• Types of milk – I would recommend 2%, whole, or buttermilk. Results with 1% or lower are generally poor. I have not tested this recipe with non-dairy milk.
  • To freeze: press a piece of plastic wrap over the cinnamon rolls after the second rise. Tightly wrap the pan in foil and freeze unbaked cinnamon rolls for up to two months. To thaw: place in the fridge overnight. Bake as normal.
  • To make these overnight cinnamon rolls extra special, use homemade vanilla extract and homemade brown sugar.

More Recipes Like This

a plate with an overnight cinnamon roll, a fork and orange juice

Making this recipe or others?

Post a photo on my Facebook page, share it on Instagram, or save it to Pinterest with the tag #sustainablecooks. I can't wait to see your take on it!

two plates with overnight cinnamon rolls, a fork, and orange juice
Print
Overnight Cinnamon Rolls {Make Ahead Cinnamon Rolls}
Prep Time
25 mins
Cook Time
28 mins
Total Time
53 mins
 

Soft, gooey, and delicious - homemade Overnight Cinnamon Rolls from scratch is an amazing treat to make for your loved ones. Wake up to fresh cinnamon buns.

Course: Breakfast
Cuisine: American
Keyword: homemade cinnamon rolls, make ahead cinnamon rolls, overnight cinnamon rolls
Servings: 15
Calories: 406 kcal
Author: Sarah Cook - Sustainable Cooks
Ingredients
Dough
  • 1 cup milk warmed, to 110 degrees F
  • 1/4 cup honey
  • 2 1/4 tsp active dry yeast
  • 2 eggs room temperature
  • 1/3 cup butter melted, slightly cooled
  • 1/3 cup sugar
  • 1 tsp salt
  • 4 1/2 cups all-purpose flour
Filling
Frosting
Instructions
Proof the dough
  1. Whisk together warm milk, honey, and yeast in the bowl of a stand mixer. Let it sit until foamy and doubled in size. Looks Like: the top of a super creamy root beer! If you have instant yeast, skip this step and combine all the dough ingredients together and follow directions in step 2.

Make the dough
  1. Add flour, sugar, eggs, salt, and butter. Using the bread hook attachment on the stand mixer, mix the dough until it is a solid mass and the sides of the bowl are clean (about 2 minutes). If the dough is still super sticky, add flour 1 tablespoon at a time until it is no longer sticking to the sides.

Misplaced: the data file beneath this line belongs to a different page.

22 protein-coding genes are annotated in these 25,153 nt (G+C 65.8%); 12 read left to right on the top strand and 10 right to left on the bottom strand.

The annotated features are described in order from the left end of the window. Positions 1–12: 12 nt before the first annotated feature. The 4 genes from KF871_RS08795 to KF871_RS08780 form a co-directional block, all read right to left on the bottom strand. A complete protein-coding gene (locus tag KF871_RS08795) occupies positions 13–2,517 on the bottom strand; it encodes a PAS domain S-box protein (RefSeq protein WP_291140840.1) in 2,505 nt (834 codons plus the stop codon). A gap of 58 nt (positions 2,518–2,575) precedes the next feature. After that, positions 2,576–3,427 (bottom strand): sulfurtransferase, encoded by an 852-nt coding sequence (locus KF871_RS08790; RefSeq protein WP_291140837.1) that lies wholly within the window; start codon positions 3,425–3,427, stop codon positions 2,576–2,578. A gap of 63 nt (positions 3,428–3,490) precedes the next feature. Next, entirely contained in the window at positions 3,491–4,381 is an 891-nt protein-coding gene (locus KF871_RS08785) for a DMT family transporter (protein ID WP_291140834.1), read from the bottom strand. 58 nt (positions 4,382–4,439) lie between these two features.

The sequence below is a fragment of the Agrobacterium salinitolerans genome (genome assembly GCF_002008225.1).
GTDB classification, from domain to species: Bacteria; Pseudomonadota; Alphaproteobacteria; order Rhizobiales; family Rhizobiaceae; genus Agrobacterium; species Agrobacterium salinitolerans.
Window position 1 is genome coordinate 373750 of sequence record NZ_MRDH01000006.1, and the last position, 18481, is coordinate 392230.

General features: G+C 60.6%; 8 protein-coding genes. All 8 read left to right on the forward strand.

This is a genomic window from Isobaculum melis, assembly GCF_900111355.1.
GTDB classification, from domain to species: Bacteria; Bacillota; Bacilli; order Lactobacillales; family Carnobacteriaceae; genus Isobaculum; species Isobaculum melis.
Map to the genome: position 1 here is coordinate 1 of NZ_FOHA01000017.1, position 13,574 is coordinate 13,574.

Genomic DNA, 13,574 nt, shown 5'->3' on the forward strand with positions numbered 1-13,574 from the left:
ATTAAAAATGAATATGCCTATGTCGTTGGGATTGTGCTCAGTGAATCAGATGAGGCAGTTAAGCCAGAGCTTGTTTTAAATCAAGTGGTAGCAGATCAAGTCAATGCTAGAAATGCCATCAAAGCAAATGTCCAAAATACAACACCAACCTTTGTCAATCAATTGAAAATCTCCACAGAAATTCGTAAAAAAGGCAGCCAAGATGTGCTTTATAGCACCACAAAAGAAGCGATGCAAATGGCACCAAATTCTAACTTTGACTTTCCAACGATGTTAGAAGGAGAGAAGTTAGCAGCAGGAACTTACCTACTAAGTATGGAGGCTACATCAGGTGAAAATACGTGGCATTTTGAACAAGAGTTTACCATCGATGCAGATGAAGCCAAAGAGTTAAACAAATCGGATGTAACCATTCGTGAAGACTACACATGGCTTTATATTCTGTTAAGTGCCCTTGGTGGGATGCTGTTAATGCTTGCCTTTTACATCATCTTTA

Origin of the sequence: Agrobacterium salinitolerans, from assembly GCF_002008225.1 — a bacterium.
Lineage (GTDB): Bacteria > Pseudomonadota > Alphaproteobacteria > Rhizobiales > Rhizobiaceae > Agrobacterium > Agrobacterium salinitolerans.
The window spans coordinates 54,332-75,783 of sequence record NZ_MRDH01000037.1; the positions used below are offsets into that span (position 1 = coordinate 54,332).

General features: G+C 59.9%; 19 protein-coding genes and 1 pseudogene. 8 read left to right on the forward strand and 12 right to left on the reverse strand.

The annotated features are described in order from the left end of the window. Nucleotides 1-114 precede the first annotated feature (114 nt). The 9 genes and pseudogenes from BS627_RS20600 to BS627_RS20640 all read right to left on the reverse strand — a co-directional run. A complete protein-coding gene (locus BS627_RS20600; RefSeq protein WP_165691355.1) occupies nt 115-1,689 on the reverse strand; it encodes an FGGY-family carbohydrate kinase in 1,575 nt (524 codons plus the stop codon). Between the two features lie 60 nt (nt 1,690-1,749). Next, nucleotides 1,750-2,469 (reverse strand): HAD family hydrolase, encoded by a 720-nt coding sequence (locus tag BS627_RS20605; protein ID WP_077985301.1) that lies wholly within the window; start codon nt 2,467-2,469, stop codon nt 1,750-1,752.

2. Gather the dough in one hand and quickly grease the bowl (I use a drizzle of olive oil). Place the dough back in and cover bowl with a clean damp kitchen towel. Let it sit until the dough has doubled in size (about 1 hour). Looks Like: a puffed up mass of dough with the top sides pulling away from the bowl. 

  3. Sprinkle a bit of flour onto a clean surface. Make a ball out of the dough and gently press it with your hands to create a rectangle. Pro tip: using the palm of your hand before using a rolling pin will save you a lot of work. Roll out the dough to make a large rectangle (about 18x22 inches).

  4. Spread softened butter over the dough, leaving a small butter-less perimeter around the outside. Cover with brown sugar and top with cinnamon.

  5. Starting with the long edge of the dough furthest from you, tightly roll the dough towards you until you have a solid "roll".

  6. Cut into 15 rolls. Pro tip: using a bread knife (aka serrated knife) will create the cleanest cuts. Some people use dental floss, but I am totally pro-bread knife for this step.

  7. Grease a 9x13 baking dish (pro tip: use the empty butter wrapper to use all up the leftover bits of butter and to grease the dish). Place the cinnamon rolls into the dish. Set aside in a warm place until the rolls have doubled in size (about 1 hour). Looks Like: the cinnamon rolls will have "fluffed" up and are likely touching each other in the dish.

  8. Tightly cover the pan and store in the fridge for up to 36 hours.

  9. Preheat the oven to 350 degrees F. Bake for 28 minutes or until the tops are lightly golden brown.

Make the Frosting